The post-war migrants which had come from far and wide to Britain had been summoned to come and help and rebuild Britain and they were entitled to citizenship as being British subjects as being part of the commonwealth. Many of which were highly skilled but only given menial manual labour jobs, which of course caused of a lot of discontent and outrage and this generation of British immigrants were not at all prepared to settle for this.

The Black Power Movement was about empowerment, pan Africanism, and an act of resistance against the establishment. The American movement by the likes of Malcolm X and Stokely Carmichael (Black Panthers) soon sparked its own footing on British soil. The British Black Power Movement was more of a global phenomenon in comparison to its American counterpart in the sense that it wasn’t exclusive to only black people but focused upon minority struggles as a whole, there were also many South Asian activists fighting for the cause of empowering ethnic minorities in Britain. The British Black Power Movement really emphasized the concept that ‘Black is not the colour of our skin, but the colour of our politics’ – which really emphasizes the way in which minorities are able to share and connect with their experiences with racism and being treated as second class citizens. Leading figures in the movement included, Darcus Howe, Obi Egbuna (the leader of British Black Panthers), Michael X and also female figures by the likes of Olive Morris, Leila Hassan etc...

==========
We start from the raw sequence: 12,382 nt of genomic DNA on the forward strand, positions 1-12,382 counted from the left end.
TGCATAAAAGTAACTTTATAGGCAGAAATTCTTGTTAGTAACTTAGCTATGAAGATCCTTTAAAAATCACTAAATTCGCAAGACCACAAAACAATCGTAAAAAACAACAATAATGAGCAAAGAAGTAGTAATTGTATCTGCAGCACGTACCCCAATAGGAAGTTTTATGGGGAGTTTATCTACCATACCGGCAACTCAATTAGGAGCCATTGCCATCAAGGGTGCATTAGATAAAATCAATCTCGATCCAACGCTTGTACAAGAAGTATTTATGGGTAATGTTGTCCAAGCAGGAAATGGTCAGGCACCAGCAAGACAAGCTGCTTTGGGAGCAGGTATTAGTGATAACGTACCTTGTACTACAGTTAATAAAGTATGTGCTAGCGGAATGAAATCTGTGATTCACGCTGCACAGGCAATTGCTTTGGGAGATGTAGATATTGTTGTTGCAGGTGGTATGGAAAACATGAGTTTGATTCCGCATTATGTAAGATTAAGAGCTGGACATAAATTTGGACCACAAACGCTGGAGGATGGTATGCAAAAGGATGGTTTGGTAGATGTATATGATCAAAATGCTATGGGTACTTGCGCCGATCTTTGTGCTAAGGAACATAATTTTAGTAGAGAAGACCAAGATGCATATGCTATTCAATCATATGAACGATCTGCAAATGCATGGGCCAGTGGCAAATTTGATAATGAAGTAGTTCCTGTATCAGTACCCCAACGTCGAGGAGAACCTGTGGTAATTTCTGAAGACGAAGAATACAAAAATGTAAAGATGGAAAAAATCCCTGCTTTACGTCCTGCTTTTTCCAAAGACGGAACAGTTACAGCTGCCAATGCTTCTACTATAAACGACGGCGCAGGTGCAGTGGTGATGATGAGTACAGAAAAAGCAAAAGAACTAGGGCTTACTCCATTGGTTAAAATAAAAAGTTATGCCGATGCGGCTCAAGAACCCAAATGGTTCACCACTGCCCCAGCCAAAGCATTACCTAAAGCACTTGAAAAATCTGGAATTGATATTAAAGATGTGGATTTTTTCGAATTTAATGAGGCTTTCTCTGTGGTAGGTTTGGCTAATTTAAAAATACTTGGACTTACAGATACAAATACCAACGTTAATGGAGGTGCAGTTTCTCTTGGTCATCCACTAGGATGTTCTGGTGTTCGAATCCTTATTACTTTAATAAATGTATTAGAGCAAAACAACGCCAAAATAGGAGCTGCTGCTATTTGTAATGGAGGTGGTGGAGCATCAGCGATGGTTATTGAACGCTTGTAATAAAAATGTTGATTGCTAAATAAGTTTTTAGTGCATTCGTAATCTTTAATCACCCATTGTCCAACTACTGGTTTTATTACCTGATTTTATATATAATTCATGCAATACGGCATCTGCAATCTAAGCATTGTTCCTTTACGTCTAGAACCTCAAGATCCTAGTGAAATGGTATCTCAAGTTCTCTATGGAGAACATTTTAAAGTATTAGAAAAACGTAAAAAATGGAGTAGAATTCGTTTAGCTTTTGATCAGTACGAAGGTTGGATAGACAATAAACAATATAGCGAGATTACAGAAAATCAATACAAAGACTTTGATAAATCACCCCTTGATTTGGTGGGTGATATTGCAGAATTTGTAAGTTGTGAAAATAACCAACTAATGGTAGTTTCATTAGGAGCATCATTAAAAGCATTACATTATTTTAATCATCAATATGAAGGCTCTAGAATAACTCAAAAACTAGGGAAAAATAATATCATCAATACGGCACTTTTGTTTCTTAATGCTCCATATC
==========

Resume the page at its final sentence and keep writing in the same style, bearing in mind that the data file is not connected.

This movement was very empowering and all about resisting the racist agenda embedded in British institutions. The racism in Britain is very insidious. It is very much prevalent, but hidden and not obvious to those looking in, because it is not as bad as the events which have happened in America. The British media has continually made an effort to conceal racism in Britain and totally discard the whole movement resisting it.

There have been many movements, protests, riots and several forms of activism which Black British people have done to resist the treatment towards us as ethnic minorities.

The Brixton Riots in the 1980’s, the England Riots in 2011 sparked by the unlawful killing of Mark Duggan. Recent movements such as Black Lives Matter UK – 2016 – now (which had sparked interested from its counterpart movement in the US). Modern black British activism has now shaped itself in the form of hashtag activism due to the influx of new forms of technology and in particular the advent of social media. This can be seen through Black Twitter and its ‘cancellation’ culture, Black Girl Magic (challenging western beauty standards) and also through YouTube – providing a platform to debate about issues within the black community. The advent of social media has some advantages, such as it providing an ease of organization and capability of reaching a larger amount of people but also equally disadvantageous as people have become increasingly lazy and don’t participate in real activism – activism has turned into likes and retweets and this is quite problematic.

Although we have come very far, we still have many issues to combat, such as stop and search police brutality, the underrepresentation of black people in the establishment, disengagement and disenfranchisement from political issues. We as a community need to ensure that we don’t lose the legacy of people such as Darcus Howe and Olive Morris in Modern Black British History.